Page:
Some young people told how they were then exposed to drugs and criminal exploitation in Alternative Provision settings, and how feeling bored at home and closures of community facilities like youth clubs left them vulnerable to advances by those looking to exploit them.

They felt this could have been avoided had they been supported to remain in school with help to address issues in their lives affecting their behaviour.

As one young person put it: “Think schools should work with young people to resolve the situation and make it better…if a young person brings a knife to school they get permanently excluded. The young person might be scared, being bullied, schools just don’t try and find out.”

Another said: “No time for me to say what I had done…they used their own words… the meetings were 10 minutes long and not long enough for me to say what happened.”

Children said exclusions had also affected their learning, leaving them feeling isolated and uncared for, as well as impacting their relationships at home, their self-esteem, hope for the future, well-being and mental health.

There were mixed reports on the quality of support in Alternative Provision, with one young person describing their pupil referral unit as being ‘built like a prison’. But another told how smaller class sizes meant teachers had more time to listen to them.

The insights of young people have informed four principles the charity is urging schools to adopt to help ensure they are inclusive for all children. It believes that implementing these will lead to a happier, safer environment for pupils and help reduce the number of exclusions.

The principles include listening to young people, being flexible and taking into account children’s individuality, building and nurturing positive relationships and acknowledging power imbalances between teachers and children – giving pupils a voice in decisions affecting them.

Lucy Dacey, National Programme Manager for the Disrupting Exploitation Programme at The Children’s Society, said: “Being excluded from school can harm not only children’s learning but also their safety, well-being and life chances.

“Many of the children we support because they have been groomed into crimes like dealing drugs in county lines operations have been excluded from school or are at risk of exclusion.

“It’s therefore vital that schools do everything possible to identify and address issues in children’s lives which may be affecting their behaviour.  The Disrupting Exploitation Programme wants to be a part of this, training teachers, supporting schools to review their behaviour policies and working to prevent school exclusions.

“As well as digging deeper when pupils misbehave we want school leaders to ensure school systems and rules take account of the fact that some pupils will experience challenges in their lives which are likely to affect their learning and well-being.

“Rather than seeing vulnerable young people as outliers who do not ‘fit’ the system, we want schools to change where necessary to ensure they are more inclusive and supportive.”

The Children’s Society says examples could include mitigating the risks of children who live in poverty getting into trouble for not having the right uniform by ensuring uniforms are inexpensive, reviewing behaviour policies to ensure they take account of the additional needs a young person may have and ensuring letters to migrant parents are translated where necessary.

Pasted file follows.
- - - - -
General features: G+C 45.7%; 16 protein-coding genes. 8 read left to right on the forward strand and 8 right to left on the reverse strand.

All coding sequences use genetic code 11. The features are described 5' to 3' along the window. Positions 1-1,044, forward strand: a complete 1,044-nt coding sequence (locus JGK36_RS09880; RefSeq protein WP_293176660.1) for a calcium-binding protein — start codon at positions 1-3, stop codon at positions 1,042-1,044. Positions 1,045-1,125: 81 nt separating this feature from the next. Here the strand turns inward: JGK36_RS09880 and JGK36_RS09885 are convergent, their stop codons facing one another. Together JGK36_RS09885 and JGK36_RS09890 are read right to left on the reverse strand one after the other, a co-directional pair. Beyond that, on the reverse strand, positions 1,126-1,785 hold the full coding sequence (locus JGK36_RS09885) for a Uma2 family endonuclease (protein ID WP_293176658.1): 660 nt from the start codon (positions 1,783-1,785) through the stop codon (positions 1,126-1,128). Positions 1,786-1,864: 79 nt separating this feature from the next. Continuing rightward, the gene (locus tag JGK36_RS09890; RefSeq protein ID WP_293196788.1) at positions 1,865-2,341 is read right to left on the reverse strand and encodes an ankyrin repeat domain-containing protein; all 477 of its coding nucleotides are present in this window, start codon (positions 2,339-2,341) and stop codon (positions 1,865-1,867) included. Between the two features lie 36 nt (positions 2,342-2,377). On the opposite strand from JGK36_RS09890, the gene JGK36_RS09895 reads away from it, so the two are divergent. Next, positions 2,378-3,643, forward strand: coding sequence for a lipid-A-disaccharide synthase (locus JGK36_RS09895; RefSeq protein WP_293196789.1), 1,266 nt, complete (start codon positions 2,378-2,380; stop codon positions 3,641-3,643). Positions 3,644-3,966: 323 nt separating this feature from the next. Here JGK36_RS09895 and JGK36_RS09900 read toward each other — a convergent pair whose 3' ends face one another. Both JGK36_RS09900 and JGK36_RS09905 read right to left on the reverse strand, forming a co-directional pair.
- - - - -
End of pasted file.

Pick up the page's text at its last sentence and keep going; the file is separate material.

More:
A new grant scheme for deserving school and college sports teams has been launched by the UK’s largest independent pest controller, Pestokill, to help support sport, exercise and activities as the nation emerges from the latest lockdown.

The Leigh based company is offering grants of £1,000, £500 and £250 to school and college clubs and teams located throughout the UK, regardless of whether or not they have received other grant funding or ever used Pestokill’s services. The company plans to hand out £19,000 worth of grants to a total of 46 clubs and teams.

To apply for the funding, schools and colleges need to complete a short online form on Pestokill’s website at that contains details about key activities and provide a brief explanation of what they would use the money for. The deadline for applications is Monday 31st May 2021, and the donations will be made shortly afterwards.

Pestokill was established in 1985 and operates throughout the UK protecting property, employees and clients from all types of pests and disease. The company works across every industry including education, as well as providing its services to a wide range of sports clubs and teams.

Dave Clements, managing director of Pestokill, said: “We know from our experience working with lots of sports clubs and teams up and down the country that many have had a really difficult time during the Covid-19 pandemic. However, these organisations are vital to the health and wellbeing of the nation, as well as the local communities they operate in.

“As a successful national business, we’ve launched this scheme to offer our support to schools and colleges as we begin to emerge from the latest lockdown and hopefully return to normal. We’ve kept the application process as simple as possible, and it takes less than five minutes to complete. We’ve asked applicants to provide a brief description of what the money will be used for and we’ll then select the most deserving 46 teams and send them a payment.”

Dave added: “We’re already receiving fantastic feedback about the scheme and we’re really looking forward to distributing the money and helping to make a difference.”

For further information about Pestokill’s scheme and to apply for a grant, visit and complete the online application form by Monday 31st May 2021.